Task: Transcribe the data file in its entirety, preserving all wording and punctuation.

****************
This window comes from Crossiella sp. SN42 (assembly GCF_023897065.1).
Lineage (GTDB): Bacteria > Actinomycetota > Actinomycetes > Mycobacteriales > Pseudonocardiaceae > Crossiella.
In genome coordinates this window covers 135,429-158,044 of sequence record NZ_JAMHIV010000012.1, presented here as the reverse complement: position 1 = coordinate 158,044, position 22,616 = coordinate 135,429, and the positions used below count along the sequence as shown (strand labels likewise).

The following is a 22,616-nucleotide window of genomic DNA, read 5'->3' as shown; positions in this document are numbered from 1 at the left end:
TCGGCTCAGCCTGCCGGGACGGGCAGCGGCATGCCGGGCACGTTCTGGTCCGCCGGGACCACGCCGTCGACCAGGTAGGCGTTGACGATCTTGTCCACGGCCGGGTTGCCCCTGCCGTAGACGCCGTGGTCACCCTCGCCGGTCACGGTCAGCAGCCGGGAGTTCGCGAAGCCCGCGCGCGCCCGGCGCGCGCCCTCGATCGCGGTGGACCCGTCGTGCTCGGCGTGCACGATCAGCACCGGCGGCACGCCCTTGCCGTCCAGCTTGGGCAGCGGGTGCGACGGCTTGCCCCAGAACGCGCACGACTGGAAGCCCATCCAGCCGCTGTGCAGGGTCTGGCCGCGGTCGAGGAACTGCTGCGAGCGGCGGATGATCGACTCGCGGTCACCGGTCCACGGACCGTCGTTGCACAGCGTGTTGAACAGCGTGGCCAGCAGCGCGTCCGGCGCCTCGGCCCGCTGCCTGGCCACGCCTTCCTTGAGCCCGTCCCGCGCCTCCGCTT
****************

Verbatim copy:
This window comes from Crossiella sp. SN42 (assembly GCF_023897065.1).
Lineage (GTDB): Bacteria > Actinomycetota > Actinomycetes > Mycobacteriales > Pseudonocardiaceae > Crossiella.
In genome coordinates this window covers 135,429-158,044 of sequence record NZ_JAMHIV010000012.1, presented here as the reverse complement: position 1 = coordinate 158,044, position 22,616 = coordinate 135,429, and the positions used below count along the sequence as shown (strand labels likewise).

The following is a 22,616-nucleotide window of genomic DNA, read 5'->3' as shown; positions in this document are numbered from 1 at the left end:
TCGGCTCAGCCTGCCGGGACGGGCAGCGGCATGCCGGGCACGTTCTGGTCCGCCGGGACCACGCCGTCGACCAGGTAGGCGTTGACGATCTTGTCCACGGCCGGGTTGCCCCTGCCGTAGACGCCGTGGTCACCCTCGCCGGTCACGGTCAGCAGCCGGGAGTTCGCGAAGCCCGCGCGCGCCCGGCGCGCGCCCTCGATCGCGGTGGACCCGTCGTGCTCGGCGTGCACGATCAGCACCGGCGGCACGCCCTTGCCGTCCAGCTTGGGCAGCGGGTGCGACGGCTTGCCCCAGAACGCGCACGACTGGAAGCCCATCCAGCCGCTGTGCAGGGTCTGGCCGCGGTCGAGGAACTGCTGCGAGCGGCGGATGATCGACTCGCGGTCACCGGTCCACGGACCGTCGTTGCACAGCGTGTTGAACAGCGTGGCCAGCAGCGCGTCCGGCGCCTCGGCCCGCTGCCTGGCCACGCCTTCCTTGAGCCCGTCCCGCGCCTCCGCTT